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Wrath of Iron (Space Marine Battles) [Paperback]

Chris Wraight
3.9 out of 5 stars  See all reviews (9 customer reviews)

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Paperback, 21 Jun 2012 --  

Book Description

21 Jun 2012 Space Marine Battles
After months spent in the service of the Chaos god Slaanesh, the ruling classes of the Contqual sub-sector have finally brought true damnation upon their people - innumerable hordes of foul and lascivious daemons swarm from a tear in the fabric of reality to embrace their mortal pawns and drive them on to ever more depraved acts of worship. It falls to the merciless Space Marines of the Iron Hands Chapter to cleanse these worlds of the warp's unholy taint, and it is upon the surface of Shardenus that the fate of a billion lost souls will be decided.

Product details

  • Paperback: 416 pages
  • Publisher: The Black Library (21 Jun 2012)
  • Language: English
  • ISBN-10: 1849701814
  • ISBN-13: 978-1849701815
  • Product Dimensions: 2.5 x 12.8 x 19.3 cm
  • Average Customer Review: 3.9 out of 5 stars  See all reviews (9 customer reviews)
  • Amazon Bestsellers Rank: 270,732 in Books (See Top 100 in Books)

More About the Author

Chris Wraight is a writer of fantasy and science fiction. His first novel was published in 2008. Since then, he's published many books set in the Warhammer Fantasy, Warhammer 40,000 and Stargate:Atlantis universes. He's based in the south-west of England.

Product Description

About the Author

Chris Wraight is a writer of fantasy and science fiction, whose first novel was published in 2008. Since then, he's published books set in the Warhammer Fantasy, Warhammer 40,000 and Stargate: Atlantis universes. He doesn't own a cat, dog, or augmented hamster (which technically disqualifies him from writing for Black Library), but would quite like to own a tortoise one day. He's based in a leafy bit of south-west England, and when not struggling to meet deadlines enjoys running through scenic parts of it. Read more about his upcoming projects at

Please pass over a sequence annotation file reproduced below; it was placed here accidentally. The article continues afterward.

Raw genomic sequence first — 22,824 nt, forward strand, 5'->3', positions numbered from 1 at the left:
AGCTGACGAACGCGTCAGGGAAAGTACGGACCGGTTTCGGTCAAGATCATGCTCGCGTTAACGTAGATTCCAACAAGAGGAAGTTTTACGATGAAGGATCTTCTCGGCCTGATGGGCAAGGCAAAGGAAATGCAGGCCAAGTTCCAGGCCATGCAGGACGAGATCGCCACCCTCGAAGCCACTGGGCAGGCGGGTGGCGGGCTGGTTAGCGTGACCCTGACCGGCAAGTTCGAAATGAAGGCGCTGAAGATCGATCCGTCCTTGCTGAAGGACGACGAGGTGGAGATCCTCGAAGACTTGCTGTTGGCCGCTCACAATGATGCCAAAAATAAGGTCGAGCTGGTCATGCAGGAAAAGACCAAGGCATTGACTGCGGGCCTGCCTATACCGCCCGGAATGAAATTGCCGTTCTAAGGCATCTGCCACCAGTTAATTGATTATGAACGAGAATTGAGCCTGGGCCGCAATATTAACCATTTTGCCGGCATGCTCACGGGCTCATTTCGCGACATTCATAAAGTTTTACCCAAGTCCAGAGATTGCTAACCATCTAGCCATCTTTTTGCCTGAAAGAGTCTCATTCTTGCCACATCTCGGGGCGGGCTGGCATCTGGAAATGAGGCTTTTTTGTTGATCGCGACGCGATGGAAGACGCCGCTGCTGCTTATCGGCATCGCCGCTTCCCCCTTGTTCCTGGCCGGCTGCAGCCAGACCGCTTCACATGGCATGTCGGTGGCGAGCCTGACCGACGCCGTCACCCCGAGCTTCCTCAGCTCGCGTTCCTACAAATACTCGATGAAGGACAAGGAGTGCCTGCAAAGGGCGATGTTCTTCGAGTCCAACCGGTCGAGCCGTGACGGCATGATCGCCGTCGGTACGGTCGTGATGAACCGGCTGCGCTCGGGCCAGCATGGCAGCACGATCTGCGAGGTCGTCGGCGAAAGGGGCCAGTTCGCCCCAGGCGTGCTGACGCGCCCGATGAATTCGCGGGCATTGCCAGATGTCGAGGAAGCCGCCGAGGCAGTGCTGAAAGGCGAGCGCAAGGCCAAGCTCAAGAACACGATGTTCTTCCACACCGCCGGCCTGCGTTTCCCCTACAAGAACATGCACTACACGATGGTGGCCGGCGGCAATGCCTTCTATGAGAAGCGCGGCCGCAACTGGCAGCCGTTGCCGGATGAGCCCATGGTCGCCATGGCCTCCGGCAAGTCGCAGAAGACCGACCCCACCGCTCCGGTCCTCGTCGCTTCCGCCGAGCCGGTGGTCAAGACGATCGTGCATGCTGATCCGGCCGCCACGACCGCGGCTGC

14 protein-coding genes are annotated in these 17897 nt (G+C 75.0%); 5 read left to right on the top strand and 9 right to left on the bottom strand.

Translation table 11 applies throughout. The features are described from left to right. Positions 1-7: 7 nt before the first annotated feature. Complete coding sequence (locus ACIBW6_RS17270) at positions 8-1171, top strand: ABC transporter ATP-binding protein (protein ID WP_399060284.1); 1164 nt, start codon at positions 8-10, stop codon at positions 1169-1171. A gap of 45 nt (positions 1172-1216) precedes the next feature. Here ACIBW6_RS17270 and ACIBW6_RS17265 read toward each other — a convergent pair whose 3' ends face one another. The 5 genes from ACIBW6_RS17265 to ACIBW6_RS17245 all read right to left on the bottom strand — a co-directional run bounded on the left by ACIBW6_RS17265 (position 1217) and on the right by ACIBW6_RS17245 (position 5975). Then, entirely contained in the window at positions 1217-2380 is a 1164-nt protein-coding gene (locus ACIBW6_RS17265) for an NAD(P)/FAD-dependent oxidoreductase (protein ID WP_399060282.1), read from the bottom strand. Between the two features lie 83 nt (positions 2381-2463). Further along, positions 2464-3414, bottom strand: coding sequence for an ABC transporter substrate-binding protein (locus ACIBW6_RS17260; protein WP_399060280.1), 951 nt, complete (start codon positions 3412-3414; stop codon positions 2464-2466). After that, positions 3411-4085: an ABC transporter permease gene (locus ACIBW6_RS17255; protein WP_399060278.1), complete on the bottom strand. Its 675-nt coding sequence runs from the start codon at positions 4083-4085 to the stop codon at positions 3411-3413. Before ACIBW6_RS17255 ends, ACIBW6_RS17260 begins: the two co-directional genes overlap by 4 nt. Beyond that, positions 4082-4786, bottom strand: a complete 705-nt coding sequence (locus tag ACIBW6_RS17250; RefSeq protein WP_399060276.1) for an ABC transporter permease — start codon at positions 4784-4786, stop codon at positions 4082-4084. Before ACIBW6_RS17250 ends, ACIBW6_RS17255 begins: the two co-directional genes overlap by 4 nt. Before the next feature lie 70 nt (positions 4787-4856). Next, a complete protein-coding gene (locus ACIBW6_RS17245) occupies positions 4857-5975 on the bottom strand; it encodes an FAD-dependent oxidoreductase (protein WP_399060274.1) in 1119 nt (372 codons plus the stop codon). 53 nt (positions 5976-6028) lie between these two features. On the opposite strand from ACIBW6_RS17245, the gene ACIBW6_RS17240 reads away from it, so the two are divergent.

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Customer Reviews

Most Helpful Customer Reviews
4 of 4 people found the following review helpful
4.0 out of 5 stars It is a good book - but not a fully likeable one 30 Jun 2012
By Z
Format:Paperback|Verified Purchase
To start with - my credentials. I own all but four of the Warhammer books - Fantasy + 40K. My favourite Space Marin Battles story was Battle of the Fang, for it's story telling - also by Chris Wraight, with my recent read being Legion of the Damned; being my favourite Space Marine Battles story for capturing the heart of what the battlefield for such warriors of the Imperium is like. So you see, Chris Wraight already set the standards of Space Marine Battles (the other Battle of the Space Marines are mostly very close in quality but not any where up to his standards - The Gildar Rift being one of the better ones along with Helsreach).

Wraight is a good writer with a bright future with the Black Library, his style is assessable but suitably immersion and he is excellent at understanding the minds of who he writes about. That is what makes his approach to story telling in Wrath of Iron great. He doesn't keep you locked in the viewpoint of the Space Marines - allowing you to appreciate more of the 'battle field'. This is very useful and in his favour considering his subject matter for this novel. This is because the Iron Hand are what they think themselves quietly - efficient, loyal Astartes, great warriors, but most importantly monsters. The opening of this book - written by their Primarch was the best part of the book for it really captured for me the image and message of the chapter. All of the facets mentioned above; of the Iron Hands, is linked to their mechanisation + belief in their technology. As they gain 'power' they lose 'humanity' which makes their viewpoint boring + difficult to enjoy reading. However that is who they are. Wraight stays true to who they are, what they are + where/how they came to be who they are.
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3 of 3 people found the following review helpful
4.0 out of 5 stars No real Heroes 13 July 2012